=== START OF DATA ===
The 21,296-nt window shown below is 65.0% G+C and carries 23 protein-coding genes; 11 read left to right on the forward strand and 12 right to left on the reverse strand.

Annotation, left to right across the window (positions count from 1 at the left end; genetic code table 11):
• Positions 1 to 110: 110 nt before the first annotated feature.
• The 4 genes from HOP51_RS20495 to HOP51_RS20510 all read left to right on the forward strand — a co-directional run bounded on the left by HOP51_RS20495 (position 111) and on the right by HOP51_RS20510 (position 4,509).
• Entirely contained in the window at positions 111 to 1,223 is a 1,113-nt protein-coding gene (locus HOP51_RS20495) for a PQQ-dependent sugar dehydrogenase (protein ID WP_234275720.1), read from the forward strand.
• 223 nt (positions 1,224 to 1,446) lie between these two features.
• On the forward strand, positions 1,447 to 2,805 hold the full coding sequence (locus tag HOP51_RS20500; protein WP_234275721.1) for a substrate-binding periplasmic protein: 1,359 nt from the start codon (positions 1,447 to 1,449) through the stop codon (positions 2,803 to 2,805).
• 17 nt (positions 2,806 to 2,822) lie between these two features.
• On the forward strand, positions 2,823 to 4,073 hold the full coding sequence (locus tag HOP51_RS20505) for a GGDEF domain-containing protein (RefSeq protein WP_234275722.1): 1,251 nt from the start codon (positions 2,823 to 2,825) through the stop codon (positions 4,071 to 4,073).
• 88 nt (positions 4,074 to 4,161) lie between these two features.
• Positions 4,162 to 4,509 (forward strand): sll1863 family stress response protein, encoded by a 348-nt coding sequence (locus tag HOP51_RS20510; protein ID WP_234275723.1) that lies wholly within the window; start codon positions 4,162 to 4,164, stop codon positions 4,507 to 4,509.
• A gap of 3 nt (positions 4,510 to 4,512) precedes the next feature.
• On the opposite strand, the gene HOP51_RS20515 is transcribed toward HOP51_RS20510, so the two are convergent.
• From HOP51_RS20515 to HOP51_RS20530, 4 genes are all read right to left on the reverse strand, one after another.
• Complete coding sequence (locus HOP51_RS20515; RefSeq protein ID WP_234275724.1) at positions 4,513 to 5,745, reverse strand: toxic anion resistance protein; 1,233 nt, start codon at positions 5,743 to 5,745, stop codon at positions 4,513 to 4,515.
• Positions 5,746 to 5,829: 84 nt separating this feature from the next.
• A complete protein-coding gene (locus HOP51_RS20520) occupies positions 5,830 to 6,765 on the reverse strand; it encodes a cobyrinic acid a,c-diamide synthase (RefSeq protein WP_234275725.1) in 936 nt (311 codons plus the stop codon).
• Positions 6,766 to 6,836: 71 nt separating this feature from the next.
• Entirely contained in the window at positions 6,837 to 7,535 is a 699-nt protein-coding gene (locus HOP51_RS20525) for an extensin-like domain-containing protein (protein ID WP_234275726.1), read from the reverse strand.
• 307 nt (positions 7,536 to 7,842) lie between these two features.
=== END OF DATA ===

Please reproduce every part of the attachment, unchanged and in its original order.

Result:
The 21,296-nt window shown below is 65.0% G+C and carries 23 protein-coding genes; 11 read left to right on the forward strand and 12 right to left on the reverse strand.

Annotation, left to right across the window (positions count from 1 at the left end; genetic code table 11):
• Positions 1 to 110: 110 nt before the first annotated feature.
• The 4 genes from HOP51_RS20495 to HOP51_RS20510 all read left to right on the forward strand — a co-directional run bounded on the left by HOP51_RS20495 (position 111) and on the right by HOP51_RS20510 (position 4,509).
• Entirely contained in the window at positions 111 to 1,223 is a 1,113-nt protein-coding gene (locus HOP51_RS20495) for a PQQ-dependent sugar dehydrogenase (protein ID WP_234275720.1), read from the forward strand.
• 223 nt (positions 1,224 to 1,446) lie between these two features.
• On the forward strand, positions 1,447 to 2,805 hold the full coding sequence (locus tag HOP51_RS20500; protein WP_234275721.1) for a substrate-binding periplasmic protein: 1,359 nt from the start codon (positions 1,447 to 1,449) through the stop codon (positions 2,803 to 2,805).
• 17 nt (positions 2,806 to 2,822) lie between these two features.
• On the forward strand, positions 2,823 to 4,073 hold the full coding sequence (locus tag HOP51_RS20505) for a GGDEF domain-containing protein (RefSeq protein WP_234275722.1): 1,251 nt from the start codon (positions 2,823 to 2,825) through the stop codon (positions 4,071 to 4,073).
• 88 nt (positions 4,074 to 4,161) lie between these two features.
• Positions 4,162 to 4,509 (forward strand): sll1863 family stress response protein, encoded by a 348-nt coding sequence (locus tag HOP51_RS20510; protein ID WP_234275723.1) that lies wholly within the window; start codon positions 4,162 to 4,164, stop codon positions 4,507 to 4,509.
• A gap of 3 nt (positions 4,510 to 4,512) precedes the next feature.
• On the opposite strand, the gene HOP51_RS20515 is transcribed toward HOP51_RS20510, so the two are convergent.
• From HOP51_RS20515 to HOP51_RS20530, 4 genes are all read right to left on the reverse strand, one after another.
• Complete coding sequence (locus HOP51_RS20515; RefSeq protein ID WP_234275724.1) at positions 4,513 to 5,745, reverse strand: toxic anion resistance protein; 1,233 nt, start codon at positions 5,743 to 5,745, stop codon at positions 4,513 to 4,515.
• Positions 5,746 to 5,829: 84 nt separating this feature from the next.
• A complete protein-coding gene (locus HOP51_RS20520) occupies positions 5,830 to 6,765 on the reverse strand; it encodes a cobyrinic acid a,c-diamide synthase (RefSeq protein WP_234275725.1) in 936 nt (311 codons plus the stop codon).
• Positions 6,766 to 6,836: 71 nt separating this feature from the next.
• Entirely contained in the window at positions 6,837 to 7,535 is a 699-nt protein-coding gene (locus HOP51_RS20525) for an extensin-like domain-containing protein (protein ID WP_234275726.1), read from the reverse strand.
• 307 nt (positions 7,536 to 7,842) lie between these two features.